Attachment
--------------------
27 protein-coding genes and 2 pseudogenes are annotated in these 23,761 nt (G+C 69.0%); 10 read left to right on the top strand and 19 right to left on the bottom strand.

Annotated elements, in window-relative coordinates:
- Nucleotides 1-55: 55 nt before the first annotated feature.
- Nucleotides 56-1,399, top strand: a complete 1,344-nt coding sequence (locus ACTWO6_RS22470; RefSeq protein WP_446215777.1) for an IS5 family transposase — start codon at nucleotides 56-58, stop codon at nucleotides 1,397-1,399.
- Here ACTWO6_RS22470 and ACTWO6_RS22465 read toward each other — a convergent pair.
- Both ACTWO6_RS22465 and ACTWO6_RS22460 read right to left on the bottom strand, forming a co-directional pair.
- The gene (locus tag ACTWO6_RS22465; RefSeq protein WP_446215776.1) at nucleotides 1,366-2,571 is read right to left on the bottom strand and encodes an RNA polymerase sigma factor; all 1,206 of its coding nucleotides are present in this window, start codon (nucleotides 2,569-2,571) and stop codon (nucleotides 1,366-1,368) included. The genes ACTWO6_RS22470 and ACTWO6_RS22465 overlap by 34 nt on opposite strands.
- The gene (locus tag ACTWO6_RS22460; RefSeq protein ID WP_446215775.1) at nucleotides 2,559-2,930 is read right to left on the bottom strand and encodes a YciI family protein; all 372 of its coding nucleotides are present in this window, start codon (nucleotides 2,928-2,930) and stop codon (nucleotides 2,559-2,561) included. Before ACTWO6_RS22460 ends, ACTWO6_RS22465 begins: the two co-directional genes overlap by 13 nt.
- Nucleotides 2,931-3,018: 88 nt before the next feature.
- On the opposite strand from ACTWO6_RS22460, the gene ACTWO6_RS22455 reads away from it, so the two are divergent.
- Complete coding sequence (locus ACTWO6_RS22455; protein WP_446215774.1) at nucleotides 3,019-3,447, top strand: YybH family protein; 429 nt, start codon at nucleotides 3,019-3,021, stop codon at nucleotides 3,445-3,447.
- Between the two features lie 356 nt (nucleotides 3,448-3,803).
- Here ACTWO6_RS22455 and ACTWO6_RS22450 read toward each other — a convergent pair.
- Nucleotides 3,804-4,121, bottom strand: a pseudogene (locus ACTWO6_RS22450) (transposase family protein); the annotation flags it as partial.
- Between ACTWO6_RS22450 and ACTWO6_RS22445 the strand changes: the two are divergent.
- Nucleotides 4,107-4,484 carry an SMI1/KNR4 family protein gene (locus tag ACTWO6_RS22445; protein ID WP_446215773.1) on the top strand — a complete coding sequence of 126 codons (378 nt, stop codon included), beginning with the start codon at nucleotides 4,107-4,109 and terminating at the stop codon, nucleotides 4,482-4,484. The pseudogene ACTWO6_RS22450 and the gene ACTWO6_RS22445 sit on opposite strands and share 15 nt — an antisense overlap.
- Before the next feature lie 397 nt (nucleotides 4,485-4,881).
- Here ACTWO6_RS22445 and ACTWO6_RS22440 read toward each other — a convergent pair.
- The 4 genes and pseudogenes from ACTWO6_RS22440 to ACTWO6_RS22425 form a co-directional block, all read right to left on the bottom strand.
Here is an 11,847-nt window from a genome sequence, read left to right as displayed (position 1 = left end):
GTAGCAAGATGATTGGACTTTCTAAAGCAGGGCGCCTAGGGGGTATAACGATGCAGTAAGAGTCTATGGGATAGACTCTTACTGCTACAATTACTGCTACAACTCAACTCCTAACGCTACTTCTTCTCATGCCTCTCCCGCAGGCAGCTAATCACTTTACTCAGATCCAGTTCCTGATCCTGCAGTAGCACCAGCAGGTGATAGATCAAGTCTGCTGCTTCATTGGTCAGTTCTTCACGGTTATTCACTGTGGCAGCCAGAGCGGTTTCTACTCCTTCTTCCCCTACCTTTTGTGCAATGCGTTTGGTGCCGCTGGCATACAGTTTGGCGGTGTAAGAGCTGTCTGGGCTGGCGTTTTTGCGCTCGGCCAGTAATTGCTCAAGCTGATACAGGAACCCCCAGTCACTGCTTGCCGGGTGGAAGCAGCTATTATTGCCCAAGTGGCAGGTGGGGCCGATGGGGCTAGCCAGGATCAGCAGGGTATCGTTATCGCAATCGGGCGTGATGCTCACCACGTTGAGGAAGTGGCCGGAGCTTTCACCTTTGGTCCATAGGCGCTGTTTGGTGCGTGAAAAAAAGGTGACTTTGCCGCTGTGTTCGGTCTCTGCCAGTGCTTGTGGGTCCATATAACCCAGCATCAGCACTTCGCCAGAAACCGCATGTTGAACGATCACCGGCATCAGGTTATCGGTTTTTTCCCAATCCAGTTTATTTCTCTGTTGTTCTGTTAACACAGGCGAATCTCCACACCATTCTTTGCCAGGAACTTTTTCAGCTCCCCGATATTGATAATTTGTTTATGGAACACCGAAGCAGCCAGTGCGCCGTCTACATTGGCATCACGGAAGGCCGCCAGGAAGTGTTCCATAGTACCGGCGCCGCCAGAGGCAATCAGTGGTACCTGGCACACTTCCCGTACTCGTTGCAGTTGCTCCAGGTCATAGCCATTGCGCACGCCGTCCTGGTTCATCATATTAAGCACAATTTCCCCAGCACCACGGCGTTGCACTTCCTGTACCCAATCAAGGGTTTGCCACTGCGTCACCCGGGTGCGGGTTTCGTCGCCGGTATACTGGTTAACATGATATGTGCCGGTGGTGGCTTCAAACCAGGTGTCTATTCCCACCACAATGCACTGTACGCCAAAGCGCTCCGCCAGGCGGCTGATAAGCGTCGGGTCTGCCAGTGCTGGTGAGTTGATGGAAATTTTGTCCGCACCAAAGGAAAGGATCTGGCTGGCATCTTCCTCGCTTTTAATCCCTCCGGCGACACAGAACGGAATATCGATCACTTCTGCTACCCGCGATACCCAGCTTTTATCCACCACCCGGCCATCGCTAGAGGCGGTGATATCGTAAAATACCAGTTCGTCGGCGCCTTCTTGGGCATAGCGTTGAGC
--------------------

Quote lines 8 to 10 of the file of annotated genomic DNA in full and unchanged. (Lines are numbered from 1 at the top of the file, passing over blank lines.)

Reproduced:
- The gene (locus tag ACTWO6_RS22460; RefSeq protein ID WP_446215775.1) at nucleotides 2,559-2,930 is read right to left on the bottom strand and encodes a YciI family protein; all 372 of its coding nucleotides are present in this window, start codon (nucleotides 2,928-2,930) and stop codon (nucleotides 2,559-2,561) included. Before ACTWO6_RS22460 ends, ACTWO6_RS22465 begins: the two co-directional genes overlap by 13 nt.
- Nucleotides 2,931-3,018: 88 nt before the next feature.
- On the opposite strand from ACTWO6_RS22460, the gene ACTWO6_RS22455 reads away from it, so the two are divergent.